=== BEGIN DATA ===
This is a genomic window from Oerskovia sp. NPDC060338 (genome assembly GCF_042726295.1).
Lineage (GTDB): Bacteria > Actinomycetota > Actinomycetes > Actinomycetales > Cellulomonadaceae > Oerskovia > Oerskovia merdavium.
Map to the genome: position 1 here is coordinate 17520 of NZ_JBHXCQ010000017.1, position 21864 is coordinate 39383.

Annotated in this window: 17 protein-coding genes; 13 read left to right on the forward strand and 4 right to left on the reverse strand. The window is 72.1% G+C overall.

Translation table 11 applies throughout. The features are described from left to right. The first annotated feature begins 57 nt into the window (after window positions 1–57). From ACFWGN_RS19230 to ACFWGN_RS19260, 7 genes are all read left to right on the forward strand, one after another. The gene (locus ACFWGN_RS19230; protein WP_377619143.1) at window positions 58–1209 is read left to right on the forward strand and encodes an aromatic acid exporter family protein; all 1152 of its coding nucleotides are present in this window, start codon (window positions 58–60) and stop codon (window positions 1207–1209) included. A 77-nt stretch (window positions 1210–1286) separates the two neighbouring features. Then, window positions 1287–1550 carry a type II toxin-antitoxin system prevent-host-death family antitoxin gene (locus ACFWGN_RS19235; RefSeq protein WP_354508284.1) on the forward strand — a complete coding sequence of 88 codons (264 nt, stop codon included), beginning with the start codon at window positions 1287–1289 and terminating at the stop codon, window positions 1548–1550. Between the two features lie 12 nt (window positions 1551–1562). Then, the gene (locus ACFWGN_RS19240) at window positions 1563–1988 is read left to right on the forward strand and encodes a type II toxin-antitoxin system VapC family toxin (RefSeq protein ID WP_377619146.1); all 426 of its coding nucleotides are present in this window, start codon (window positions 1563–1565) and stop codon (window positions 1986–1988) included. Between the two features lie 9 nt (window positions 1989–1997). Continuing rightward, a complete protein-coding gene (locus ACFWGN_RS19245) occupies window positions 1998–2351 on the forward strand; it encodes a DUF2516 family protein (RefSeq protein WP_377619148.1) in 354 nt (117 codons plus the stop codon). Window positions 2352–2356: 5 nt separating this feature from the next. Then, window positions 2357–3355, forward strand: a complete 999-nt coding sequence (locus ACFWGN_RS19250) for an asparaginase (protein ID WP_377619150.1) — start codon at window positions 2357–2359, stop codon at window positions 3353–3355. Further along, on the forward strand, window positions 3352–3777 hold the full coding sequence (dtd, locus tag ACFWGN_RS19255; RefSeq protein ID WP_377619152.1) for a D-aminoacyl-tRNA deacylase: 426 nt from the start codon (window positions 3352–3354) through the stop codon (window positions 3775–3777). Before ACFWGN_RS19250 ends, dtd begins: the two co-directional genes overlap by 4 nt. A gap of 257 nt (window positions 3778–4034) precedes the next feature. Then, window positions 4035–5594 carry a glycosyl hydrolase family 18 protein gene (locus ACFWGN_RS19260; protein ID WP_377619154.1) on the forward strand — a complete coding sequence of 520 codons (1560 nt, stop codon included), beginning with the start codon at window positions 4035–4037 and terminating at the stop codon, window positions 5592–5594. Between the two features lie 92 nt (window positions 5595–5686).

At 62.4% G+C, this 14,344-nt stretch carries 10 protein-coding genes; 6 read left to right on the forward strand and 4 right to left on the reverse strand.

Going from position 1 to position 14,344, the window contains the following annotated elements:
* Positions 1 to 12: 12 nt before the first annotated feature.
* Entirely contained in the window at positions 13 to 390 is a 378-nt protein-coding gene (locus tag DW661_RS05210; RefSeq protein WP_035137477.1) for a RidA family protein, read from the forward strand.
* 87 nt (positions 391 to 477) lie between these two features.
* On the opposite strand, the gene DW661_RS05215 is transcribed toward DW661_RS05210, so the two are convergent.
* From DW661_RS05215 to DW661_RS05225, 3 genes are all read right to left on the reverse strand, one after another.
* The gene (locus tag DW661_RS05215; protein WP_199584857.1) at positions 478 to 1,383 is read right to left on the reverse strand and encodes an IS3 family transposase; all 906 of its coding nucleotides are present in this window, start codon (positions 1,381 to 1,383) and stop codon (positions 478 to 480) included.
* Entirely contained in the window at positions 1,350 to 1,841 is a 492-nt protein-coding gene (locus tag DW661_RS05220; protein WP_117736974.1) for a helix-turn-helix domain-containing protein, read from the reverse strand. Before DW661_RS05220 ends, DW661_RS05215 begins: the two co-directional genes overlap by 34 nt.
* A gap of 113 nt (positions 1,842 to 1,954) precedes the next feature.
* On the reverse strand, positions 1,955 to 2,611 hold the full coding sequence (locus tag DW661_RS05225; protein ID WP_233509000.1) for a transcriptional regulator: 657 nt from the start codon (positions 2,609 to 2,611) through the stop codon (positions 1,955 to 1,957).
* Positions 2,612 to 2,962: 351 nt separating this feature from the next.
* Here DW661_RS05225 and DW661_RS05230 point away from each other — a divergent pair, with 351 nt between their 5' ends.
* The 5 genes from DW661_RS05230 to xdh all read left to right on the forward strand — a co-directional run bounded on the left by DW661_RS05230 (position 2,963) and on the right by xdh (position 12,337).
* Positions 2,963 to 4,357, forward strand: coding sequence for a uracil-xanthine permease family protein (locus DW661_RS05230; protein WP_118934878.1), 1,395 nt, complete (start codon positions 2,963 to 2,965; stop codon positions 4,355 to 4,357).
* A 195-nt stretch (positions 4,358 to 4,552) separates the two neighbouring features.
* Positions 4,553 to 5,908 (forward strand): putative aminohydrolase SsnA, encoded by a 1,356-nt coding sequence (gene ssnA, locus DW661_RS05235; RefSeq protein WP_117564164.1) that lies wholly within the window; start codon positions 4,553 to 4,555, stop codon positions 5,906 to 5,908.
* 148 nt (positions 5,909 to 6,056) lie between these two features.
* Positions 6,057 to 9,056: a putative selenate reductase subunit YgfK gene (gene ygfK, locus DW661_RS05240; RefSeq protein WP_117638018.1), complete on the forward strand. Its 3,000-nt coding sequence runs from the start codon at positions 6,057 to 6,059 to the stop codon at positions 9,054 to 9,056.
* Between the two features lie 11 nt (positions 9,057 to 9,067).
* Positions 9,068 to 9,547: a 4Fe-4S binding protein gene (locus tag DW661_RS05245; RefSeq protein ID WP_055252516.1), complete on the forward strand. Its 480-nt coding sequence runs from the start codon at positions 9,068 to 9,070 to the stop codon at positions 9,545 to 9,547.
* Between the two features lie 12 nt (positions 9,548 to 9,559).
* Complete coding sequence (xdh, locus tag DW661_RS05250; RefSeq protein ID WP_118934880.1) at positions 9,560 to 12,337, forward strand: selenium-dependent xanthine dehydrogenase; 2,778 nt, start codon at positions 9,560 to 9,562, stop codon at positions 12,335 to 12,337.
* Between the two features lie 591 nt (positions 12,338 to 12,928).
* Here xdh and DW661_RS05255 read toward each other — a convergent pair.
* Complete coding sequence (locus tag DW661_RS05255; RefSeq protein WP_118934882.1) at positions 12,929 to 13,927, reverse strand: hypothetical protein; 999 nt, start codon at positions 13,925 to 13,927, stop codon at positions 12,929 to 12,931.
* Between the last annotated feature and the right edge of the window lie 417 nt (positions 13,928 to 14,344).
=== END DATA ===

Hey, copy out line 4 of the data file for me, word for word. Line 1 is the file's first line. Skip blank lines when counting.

Annotated in this window: 17 protein-coding genes; 13 read left to right on the forward strand and 4 right to left on the reverse strand. The window is 72.1% G+C overall.